Sugar Sugar Rune, Volume 1

Creator: Moyoco Anno
U.S. publisher: Del Rey
ISBN: 9780345486295
Released: September 2005
Original release: 2004
Awards: Kodansha Manga Award

Sugar Sugar Rune was the third manga series by Moyoco Anno to be licenced in English. The first volume of Sugar Sugar Rune was released in Japan in 2004. The English-language edition, published by Del Rey Manga, was released only a year later in 2005. Unlike all of Anno’s other manga currently available in English, Sugar Sugar Rune is a shoujo manga created for a younger audience, specifically girls between the ages of six and twelve. However, the series also appeals to adult readers. Sugar Sugar Rune is probably one one Anno’s most popular and well known manga series. Anno received the 2005 Kodansha Manga Award for best children’s manga for Sugar Sugar Rune. The manga was also adapted into a fifty-one episode anime series between 2005 and 2006. I thoroughly enjoyed Sugar Sugar Rune when I first read it and was happy to have the excuse of the Moyoco Anno Manga Moveable Feast to take a another look at the series.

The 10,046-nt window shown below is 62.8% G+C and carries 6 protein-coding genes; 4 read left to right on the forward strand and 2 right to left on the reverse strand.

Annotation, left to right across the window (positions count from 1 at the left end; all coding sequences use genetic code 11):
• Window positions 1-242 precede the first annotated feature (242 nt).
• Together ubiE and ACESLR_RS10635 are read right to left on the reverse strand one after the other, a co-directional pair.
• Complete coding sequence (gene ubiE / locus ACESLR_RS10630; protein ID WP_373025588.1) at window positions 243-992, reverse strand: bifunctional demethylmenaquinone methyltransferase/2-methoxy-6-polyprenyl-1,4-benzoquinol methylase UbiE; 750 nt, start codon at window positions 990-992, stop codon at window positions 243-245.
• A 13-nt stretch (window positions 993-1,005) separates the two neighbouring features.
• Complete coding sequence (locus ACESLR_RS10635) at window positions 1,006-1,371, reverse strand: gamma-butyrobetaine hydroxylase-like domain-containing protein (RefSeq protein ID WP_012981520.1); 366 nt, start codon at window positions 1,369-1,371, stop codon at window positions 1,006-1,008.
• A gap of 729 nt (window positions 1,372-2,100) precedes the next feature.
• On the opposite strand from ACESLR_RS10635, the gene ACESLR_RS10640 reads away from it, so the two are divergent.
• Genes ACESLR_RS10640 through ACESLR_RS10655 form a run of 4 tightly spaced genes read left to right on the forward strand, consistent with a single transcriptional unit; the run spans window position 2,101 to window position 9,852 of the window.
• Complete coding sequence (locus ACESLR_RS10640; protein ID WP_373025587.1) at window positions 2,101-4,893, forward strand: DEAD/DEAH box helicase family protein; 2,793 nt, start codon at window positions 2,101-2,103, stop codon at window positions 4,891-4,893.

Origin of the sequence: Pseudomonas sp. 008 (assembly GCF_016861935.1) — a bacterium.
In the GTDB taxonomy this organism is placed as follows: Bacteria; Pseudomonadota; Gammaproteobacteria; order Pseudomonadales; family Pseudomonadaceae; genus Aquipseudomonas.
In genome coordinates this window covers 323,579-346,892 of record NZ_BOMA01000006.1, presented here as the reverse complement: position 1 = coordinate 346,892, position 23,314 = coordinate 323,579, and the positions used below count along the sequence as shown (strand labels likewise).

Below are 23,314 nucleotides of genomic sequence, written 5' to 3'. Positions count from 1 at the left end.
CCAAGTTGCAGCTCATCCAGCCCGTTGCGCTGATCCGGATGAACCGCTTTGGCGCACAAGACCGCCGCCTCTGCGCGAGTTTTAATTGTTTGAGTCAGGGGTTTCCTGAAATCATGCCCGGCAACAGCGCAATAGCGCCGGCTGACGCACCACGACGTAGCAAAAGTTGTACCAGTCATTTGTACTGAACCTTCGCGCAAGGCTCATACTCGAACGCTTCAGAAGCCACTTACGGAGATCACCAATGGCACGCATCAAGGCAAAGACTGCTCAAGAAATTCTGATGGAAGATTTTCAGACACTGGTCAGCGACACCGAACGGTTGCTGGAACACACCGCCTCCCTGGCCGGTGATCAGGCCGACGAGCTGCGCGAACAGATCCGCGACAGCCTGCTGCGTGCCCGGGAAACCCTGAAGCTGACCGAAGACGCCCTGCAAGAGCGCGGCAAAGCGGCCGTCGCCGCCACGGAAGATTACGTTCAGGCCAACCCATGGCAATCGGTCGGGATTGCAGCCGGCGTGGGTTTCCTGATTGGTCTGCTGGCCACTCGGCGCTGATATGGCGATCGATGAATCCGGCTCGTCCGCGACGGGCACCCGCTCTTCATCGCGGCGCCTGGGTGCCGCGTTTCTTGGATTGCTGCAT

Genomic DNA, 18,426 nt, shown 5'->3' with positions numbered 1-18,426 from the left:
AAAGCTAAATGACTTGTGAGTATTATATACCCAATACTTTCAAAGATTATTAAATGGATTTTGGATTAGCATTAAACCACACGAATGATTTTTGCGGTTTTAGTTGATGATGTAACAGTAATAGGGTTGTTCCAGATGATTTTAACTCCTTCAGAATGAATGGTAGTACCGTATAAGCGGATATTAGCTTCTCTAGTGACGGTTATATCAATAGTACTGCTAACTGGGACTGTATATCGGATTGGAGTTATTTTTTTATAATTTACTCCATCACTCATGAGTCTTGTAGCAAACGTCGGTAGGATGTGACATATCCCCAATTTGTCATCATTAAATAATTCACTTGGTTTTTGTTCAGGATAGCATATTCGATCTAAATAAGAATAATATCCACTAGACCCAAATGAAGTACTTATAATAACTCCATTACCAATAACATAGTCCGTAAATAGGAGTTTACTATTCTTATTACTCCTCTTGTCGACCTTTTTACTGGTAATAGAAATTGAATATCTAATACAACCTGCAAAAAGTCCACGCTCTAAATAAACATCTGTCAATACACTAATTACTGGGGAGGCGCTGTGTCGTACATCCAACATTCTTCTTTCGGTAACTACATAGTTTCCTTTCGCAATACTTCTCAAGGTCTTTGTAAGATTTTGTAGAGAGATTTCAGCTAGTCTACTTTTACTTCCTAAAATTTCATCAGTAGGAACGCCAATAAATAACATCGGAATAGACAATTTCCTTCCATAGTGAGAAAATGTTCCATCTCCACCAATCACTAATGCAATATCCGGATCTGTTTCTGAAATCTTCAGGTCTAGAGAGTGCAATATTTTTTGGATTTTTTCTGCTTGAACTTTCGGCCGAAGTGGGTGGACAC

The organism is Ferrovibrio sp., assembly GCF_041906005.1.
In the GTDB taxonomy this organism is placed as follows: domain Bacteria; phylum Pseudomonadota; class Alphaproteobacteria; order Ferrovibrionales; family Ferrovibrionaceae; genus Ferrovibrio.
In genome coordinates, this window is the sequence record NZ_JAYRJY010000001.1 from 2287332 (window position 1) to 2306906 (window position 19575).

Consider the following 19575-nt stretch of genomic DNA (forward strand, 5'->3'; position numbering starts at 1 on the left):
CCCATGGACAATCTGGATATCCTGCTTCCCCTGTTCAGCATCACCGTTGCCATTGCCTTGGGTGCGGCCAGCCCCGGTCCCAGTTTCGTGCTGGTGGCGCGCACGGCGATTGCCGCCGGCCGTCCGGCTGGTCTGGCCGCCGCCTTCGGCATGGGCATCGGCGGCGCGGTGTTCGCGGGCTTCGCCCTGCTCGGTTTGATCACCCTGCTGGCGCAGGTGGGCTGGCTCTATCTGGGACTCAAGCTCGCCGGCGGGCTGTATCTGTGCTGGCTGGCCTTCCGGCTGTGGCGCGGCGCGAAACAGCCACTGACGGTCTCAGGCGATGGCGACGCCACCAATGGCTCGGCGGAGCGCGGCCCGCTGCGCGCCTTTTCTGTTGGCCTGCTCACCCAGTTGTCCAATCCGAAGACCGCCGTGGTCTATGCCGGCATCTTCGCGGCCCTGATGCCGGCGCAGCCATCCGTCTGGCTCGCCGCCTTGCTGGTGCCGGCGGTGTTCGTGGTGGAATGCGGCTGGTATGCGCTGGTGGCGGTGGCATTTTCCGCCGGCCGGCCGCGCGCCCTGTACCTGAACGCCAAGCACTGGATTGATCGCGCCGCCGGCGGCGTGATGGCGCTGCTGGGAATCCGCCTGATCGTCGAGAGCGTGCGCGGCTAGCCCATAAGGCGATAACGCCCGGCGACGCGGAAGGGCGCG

Chocolat Meilleure and Vanilla Mieux are two best friends whose personalities couldn’t be more different. Vanilla is shy and reserved while Chocolat is brash and outgoing. Now the two of them are rivals as well as friends—both of the young witch girls have been selected as a candidate for the next Queen of the Magical World. As part of the test to determine who will become Queen, Chocolat and Vanilla are sent to the Human World to see who can capture the most hearts. Chocolat’s aggressive personality, which was admired in the Magical World, seems to have put her at a disadvantage in the Human World where most boys appear to prefer the more demure Vanilla. But that’s not about to stop Chocolat from doing her best to win over, and take, the hearts of those she meets.

In part, Sugar Sugar Rune is a magical girl series and so many of the tropes and conventions of that genre are present. There are strong themes of love, friendship, and staying true to yourself as well as plenty of accessories and merchandising opportunities. But underneath Sugar Sugar Rune‘s sugary, candy-coated exterior is a center that’s bittersweet. There is fun and magic, but there’s also the beginning of Chocolat’s coming-of-age story. Stealing hearts and playing with the feelings of others have some very real consequences with which the girls will have to come to terms. They also have to guard their own hearts carefully: humans can have their hearts taken multiple times, but witches and wizards only have one true heart. Should a witch fall in love with another person and have her heart stolen she may even die.